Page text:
The effect of haptic guidance and visual feedback on learning a complex tennis task

Marchal Crespo, Laura; van Raai, Mark; Rauter, Georg; Wolf, Peter; Riener, Robert (2013). The effect of haptic guidance and visual feedback on learning a complex tennis task. Experimental brain research, 231(3), pp. 277-291. Springer 10.1007/s00221-013-3690-2

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While haptic guidance can improve ongoing performance of a motor task, several studies have found that it ultimately impairs motor learning. However, some recent studies suggest that the haptic demonstration of optimal timing, rather than movement magnitude, enhances learning in subjects trained with haptic guidance. Timing of an action plays a crucial role in the proper accomplishment of many motor skills, such as hitting a moving object (discrete timing task) or learning a velocity profile (time-critical tracking task). The aim of the present study is to evaluate which feedback conditions—visual or haptic guidance—optimize learning of the discrete and continuous elements of a timing task. The experiment consisted in performing a fast tennis forehand stroke in a virtual environment. A tendon-based parallel robot connected to the end of a racket was used to apply haptic guidance during training. In two different experiments, we evaluated which feedback condition was more adequate for learning: (1) a time-dependent discrete task—learning to start a tennis stroke and (2) a tracking task—learning to follow a velocity profile. The effect that the task difficulty and subject’s initial skill level have on the selection of the optimal training condition was further evaluated. Results showed that the training condition that maximizes learning of the discrete time-dependent motor task depends on the subjects’ initial skill level. Haptic guidance was especially suitable for less-skilled subjects and in especially difficult discrete tasks, while visual feedback seems to benefit more skilled subjects. Additionally, haptic guidance seemed to promote learning in a time-critical tracking task, while visual feedback tended to deteriorate the performance independently of the task difficulty and subjects’ initial skill level. Haptic guidance outperformed visual feedback, although additional studies are needed to further analyze the effect of other types of feedback visualization on motor learning of time-critical tasks.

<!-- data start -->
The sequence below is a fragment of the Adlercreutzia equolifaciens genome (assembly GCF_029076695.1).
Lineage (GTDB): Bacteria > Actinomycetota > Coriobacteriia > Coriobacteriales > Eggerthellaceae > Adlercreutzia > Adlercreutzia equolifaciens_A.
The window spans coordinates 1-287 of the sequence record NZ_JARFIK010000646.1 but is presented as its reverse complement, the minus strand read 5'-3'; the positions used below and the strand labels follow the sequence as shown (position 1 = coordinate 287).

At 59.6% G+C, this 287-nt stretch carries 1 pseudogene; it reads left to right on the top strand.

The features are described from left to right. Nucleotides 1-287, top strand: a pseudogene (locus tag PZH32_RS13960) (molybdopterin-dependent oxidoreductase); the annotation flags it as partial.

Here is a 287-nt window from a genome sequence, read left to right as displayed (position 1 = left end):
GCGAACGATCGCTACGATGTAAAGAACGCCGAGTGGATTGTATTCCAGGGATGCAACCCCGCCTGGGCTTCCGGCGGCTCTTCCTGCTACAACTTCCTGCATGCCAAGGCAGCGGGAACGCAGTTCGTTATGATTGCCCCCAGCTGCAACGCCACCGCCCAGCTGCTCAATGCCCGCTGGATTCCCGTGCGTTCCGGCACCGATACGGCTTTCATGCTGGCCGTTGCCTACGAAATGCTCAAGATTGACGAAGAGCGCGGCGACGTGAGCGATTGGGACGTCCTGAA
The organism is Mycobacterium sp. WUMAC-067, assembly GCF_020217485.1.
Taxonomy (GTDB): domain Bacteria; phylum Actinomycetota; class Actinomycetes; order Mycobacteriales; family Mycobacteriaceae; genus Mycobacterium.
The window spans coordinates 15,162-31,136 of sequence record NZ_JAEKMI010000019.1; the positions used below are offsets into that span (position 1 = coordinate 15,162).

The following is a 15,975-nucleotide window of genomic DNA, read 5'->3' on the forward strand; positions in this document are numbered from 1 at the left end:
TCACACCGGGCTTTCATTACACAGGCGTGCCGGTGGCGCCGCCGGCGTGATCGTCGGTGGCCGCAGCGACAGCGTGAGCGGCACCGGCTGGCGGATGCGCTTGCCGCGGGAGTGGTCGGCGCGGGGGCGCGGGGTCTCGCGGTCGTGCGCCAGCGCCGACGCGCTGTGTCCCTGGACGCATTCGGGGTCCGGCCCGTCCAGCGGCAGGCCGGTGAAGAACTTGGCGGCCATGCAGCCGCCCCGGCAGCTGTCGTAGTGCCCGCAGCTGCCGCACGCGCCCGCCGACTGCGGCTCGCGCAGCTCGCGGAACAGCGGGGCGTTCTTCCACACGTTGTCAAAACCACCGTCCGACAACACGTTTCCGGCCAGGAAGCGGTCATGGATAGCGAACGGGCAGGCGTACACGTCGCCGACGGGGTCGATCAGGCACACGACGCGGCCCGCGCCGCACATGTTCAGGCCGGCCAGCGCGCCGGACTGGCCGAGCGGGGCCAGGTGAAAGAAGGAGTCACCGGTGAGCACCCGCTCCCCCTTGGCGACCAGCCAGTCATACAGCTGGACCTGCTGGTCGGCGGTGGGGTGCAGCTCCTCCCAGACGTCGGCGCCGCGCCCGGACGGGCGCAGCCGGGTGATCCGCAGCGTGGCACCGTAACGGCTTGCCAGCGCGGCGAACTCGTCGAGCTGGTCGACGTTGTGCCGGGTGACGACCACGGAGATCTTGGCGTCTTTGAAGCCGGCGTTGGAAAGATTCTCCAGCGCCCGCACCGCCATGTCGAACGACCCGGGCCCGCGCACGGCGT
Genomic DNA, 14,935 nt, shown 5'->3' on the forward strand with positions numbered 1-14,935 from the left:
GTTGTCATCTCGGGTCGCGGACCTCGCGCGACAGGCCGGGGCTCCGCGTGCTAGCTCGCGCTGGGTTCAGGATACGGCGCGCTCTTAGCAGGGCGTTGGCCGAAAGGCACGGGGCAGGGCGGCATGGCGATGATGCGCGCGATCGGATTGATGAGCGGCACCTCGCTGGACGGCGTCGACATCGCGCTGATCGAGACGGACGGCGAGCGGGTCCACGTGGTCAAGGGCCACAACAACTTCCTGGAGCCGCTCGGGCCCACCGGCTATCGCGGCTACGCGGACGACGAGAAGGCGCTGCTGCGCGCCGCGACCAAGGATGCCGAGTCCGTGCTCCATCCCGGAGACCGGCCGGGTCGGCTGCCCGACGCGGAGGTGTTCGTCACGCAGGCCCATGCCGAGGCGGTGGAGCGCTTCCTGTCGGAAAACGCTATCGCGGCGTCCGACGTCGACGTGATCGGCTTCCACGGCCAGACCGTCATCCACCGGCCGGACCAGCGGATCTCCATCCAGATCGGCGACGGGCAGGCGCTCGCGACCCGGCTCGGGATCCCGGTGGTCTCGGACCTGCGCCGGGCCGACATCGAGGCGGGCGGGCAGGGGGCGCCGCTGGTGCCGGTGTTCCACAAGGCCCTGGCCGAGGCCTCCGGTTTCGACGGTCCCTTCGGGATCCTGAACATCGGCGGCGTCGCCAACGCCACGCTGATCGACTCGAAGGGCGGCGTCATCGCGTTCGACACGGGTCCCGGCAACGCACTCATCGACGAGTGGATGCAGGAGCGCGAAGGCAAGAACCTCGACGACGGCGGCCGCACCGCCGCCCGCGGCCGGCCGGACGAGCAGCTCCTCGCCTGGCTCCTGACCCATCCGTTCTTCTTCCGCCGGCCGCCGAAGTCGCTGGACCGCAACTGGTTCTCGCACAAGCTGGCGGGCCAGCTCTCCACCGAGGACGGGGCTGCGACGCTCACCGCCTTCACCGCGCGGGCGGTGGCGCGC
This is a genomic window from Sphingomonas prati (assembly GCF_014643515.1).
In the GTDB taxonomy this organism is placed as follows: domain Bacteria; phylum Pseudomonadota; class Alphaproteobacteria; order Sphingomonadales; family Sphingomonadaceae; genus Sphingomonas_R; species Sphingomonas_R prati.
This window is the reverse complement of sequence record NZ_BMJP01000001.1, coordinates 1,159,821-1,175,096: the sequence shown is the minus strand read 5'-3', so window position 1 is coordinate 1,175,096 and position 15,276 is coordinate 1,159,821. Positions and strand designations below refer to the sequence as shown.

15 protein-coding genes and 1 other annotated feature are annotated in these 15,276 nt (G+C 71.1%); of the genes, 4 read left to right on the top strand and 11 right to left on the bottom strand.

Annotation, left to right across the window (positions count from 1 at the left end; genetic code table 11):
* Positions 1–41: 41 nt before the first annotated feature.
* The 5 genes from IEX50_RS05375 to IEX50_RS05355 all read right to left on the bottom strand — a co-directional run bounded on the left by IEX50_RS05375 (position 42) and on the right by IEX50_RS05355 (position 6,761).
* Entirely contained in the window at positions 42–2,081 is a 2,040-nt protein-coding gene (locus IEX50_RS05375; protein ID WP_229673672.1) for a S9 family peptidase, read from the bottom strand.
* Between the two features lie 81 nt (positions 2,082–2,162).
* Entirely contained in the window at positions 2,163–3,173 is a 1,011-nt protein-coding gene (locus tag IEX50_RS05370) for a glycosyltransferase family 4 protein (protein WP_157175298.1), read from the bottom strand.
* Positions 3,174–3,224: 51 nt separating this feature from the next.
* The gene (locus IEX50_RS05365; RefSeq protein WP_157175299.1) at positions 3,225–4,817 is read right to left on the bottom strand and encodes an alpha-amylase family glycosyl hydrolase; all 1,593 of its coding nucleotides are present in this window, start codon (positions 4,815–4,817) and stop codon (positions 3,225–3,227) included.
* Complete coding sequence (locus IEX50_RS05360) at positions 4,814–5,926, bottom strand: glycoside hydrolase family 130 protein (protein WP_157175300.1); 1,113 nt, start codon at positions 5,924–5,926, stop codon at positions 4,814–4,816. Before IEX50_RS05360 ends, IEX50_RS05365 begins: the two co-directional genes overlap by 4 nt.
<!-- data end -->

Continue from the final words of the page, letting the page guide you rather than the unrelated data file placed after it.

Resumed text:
Item Type:

Journal Article (Original Article)

Division/Institute:

10 Strategic Research Centers > ARTORG Center for Biomedical Engineering Research > ARTORG Center - Motor Learning and Neurorehabilitation
10 Strategic Research Centers > ARTORG Center for Biomedical Engineering Research > ARTORG Center - Gerontechnology and Rehabilitation

UniBE Contributor:

Marchal Crespo, Laura and Riener, Robert

Subjects:

600 Technology > 610 Medicine & health
600 Technology > 620 Engineering

ISSN:

0014-4819

Publisher:

Springer

Language:

English

Submitter:

Angela Amira Botros

Date Deposited:

18 Jun 2018 14:10

Last Modified:

24 Oct 2019 05:14

Publisher DOI:

10.1007/s00221-013-3690-2

PubMed ID:

24013789

BORIS DOI:

10.7892/boris.117043

URI:

https://boris.unibe.ch/id/eprint/117043

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